President Donald Trump has rescheduled a presidential reelection campaign rally from June 19, the same day as Juneteenth, to June 20, after he faced backlash for the rally's date and location, Tulsa, Oklahoma, the site of the 1921 Tulsa Race Massacre against the city's Black residents. California Rep. Karen Bass and Texas Rep. Al Green have both called it a "slap in the face" to Black Americans. Here's the significance and history behind the holiday.
When is Juneteenth?
Juneteenth, a portmanteau of June and nineteenth, is an annual celebration marking the end of the slavery in the U.S. The holiday commemorates a specific date — June 19, 1865, the day many slaves in Texas learned they had been freed.
What is Juneteenth?
President Abraham Lincoln signed the Emancipation Proclamation on Jan. 1, 1863, announcing that slaves “shall be then, thenceforward, and forever free,” but the proclamation didn’t immediately apply in certain areas, including secessionist states like Texas, which had left the Union and joined the Confederacy during the Civil War.
It took another two years for the news to be enacted in Texas. The Civil War ended in April 1865 and two months later, on June 19, 1865, Maj. Gen. Gordon Granger of the Union Army issued General Order No. 3 in Galveston, Texas, with Granger saying, “The people of Texas are informed that, in accordance with a proclamation from the Executive of the United States, all slaves are free.”
Slavery was formally abolished after Congress ratified the 13th Amendment to the U.S. Constitution nearly six months later, on Dec. 6, 1865. Freed slaves marked June 19 the following year, kicking off the first celebration of Juneteenth.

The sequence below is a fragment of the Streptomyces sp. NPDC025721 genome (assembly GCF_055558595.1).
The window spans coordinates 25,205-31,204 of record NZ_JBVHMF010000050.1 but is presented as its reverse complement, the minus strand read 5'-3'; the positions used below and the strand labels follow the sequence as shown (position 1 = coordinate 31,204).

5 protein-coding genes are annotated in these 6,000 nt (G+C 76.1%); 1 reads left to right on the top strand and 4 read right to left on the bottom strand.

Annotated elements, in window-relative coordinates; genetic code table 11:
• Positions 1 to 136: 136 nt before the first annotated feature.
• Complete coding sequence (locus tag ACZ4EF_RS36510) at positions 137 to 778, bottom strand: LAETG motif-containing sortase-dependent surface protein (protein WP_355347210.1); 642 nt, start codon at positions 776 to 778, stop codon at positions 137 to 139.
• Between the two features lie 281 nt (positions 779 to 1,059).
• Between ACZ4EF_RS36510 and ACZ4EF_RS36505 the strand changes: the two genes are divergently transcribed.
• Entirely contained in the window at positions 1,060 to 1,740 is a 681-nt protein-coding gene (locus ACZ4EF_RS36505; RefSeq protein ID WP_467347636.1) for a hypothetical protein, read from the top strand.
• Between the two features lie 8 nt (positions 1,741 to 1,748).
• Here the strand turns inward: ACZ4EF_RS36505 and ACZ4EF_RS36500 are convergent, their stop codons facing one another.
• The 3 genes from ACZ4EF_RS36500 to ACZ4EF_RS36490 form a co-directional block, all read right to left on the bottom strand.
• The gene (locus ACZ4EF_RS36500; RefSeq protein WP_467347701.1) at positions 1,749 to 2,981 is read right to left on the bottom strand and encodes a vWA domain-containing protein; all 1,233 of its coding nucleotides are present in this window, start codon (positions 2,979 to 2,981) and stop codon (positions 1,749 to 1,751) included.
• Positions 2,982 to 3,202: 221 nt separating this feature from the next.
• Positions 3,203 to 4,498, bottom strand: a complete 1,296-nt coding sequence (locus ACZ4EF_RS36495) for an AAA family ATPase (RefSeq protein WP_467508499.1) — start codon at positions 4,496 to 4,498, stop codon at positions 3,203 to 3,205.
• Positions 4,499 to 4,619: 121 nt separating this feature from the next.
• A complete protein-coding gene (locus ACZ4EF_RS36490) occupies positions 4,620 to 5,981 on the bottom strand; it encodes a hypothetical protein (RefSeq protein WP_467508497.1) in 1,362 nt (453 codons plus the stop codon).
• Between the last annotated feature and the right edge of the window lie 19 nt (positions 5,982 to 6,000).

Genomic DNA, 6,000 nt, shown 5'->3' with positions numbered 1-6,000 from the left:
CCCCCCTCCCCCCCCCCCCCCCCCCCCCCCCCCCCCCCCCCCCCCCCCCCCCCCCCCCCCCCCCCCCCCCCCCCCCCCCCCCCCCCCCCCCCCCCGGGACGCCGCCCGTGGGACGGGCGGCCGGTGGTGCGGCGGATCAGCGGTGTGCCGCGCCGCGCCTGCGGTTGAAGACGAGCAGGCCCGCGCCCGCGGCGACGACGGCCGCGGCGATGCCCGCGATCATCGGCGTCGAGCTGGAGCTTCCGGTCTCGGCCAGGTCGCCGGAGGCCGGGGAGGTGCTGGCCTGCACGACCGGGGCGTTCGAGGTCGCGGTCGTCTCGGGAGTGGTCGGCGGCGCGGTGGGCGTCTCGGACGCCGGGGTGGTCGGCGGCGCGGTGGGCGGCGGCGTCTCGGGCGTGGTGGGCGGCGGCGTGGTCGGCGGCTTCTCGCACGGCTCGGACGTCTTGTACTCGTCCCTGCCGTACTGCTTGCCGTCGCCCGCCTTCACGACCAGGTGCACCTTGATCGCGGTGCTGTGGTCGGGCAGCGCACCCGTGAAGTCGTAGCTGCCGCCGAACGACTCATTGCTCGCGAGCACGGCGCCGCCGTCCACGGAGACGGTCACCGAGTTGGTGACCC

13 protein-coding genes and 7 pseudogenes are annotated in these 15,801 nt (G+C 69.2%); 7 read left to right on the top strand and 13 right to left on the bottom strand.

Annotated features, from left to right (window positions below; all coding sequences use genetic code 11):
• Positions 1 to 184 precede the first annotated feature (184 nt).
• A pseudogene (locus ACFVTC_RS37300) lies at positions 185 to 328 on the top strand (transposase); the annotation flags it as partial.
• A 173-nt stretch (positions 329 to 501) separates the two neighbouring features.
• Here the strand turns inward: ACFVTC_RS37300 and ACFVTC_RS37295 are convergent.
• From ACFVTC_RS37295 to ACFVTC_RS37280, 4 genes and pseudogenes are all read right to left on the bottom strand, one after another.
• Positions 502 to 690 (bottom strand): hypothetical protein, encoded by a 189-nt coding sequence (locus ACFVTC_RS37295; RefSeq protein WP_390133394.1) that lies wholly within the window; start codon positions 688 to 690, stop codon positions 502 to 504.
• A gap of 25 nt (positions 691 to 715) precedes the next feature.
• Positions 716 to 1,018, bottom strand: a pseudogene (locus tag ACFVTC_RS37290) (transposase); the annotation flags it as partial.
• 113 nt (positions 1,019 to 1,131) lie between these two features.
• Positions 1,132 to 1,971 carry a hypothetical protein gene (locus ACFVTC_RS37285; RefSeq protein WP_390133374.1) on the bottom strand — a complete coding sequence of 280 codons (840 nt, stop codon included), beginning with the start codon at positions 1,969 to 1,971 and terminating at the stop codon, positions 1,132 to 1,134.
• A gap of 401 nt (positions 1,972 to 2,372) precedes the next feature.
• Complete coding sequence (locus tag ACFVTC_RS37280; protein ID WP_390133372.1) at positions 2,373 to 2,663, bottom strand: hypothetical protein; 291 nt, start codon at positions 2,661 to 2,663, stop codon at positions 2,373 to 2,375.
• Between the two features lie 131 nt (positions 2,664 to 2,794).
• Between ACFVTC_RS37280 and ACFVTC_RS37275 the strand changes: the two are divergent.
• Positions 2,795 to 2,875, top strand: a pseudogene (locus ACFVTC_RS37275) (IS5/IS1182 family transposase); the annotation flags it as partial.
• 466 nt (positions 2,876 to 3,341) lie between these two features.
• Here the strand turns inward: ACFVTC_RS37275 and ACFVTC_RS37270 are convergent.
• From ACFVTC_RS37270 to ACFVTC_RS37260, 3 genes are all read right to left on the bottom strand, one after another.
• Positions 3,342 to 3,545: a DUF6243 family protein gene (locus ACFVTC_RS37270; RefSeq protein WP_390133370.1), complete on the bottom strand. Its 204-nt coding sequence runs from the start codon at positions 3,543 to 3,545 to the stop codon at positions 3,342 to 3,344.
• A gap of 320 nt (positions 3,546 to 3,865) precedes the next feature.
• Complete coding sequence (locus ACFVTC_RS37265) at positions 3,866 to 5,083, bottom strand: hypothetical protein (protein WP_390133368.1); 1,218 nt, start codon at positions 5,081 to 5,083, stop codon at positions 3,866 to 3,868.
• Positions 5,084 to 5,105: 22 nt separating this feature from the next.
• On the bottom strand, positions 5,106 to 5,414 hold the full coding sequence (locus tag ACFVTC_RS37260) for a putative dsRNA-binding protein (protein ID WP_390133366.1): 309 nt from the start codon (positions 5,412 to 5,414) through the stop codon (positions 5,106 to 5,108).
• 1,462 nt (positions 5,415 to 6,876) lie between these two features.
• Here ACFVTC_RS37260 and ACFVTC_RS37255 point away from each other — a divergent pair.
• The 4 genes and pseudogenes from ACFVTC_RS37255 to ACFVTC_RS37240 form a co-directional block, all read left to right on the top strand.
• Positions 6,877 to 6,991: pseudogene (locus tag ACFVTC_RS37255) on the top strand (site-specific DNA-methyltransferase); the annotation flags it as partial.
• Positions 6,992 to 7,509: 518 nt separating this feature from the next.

Juneteenth is also known as Black Independence Day, Emancipation Day, Freedom Day, Juneteenth Independence Day or Juneteenth National Freedom Day.
The history of Juneteenth
Texas was the first state to establish Juneteenth as a state holiday. The late Rep. Al Edwards of Houston, a Democratic congressman, wrote and sponsored a bill calling for "Emancipation Day in Texas" to be recognized as a "legal holiday." He filed Bill 1016 in February 1979 and it passed in the Texas House of Representatives and Texas Senate the following May. Texas Republican Gov. William Clements signed the bill in June 1979 and the bill officially went into effect on Jan. 1, 1980.
As of now, 47 states along with the District of Columbia that recognizes Juneteenth as "a holiday or observance."
Congressional representatives have introduced multiple bills to make Juneteenth a federal holiday, unsuccessfully thus far. Groups and activists, like the National Juneteenth Observation Foundation and Opal Lee of Texas, continue to petition the federal government to make Juneteenth a national holiday.
Juneteenth has grown from a national holiday into a global one with a variety of celebrations worldwide, including cookouts, festivals, marches, pageants, parades, picnics, rodeos, readings and vigils. Events commemorate African American culture, achievements and food, while honoring a monumental change in American history.
Many universities and private companies have joined state governments in recognizing Juneteenth as an official holiday. Most recently, the NFL declared Juneteenth a league holiday, following companies like Nike and Twitter.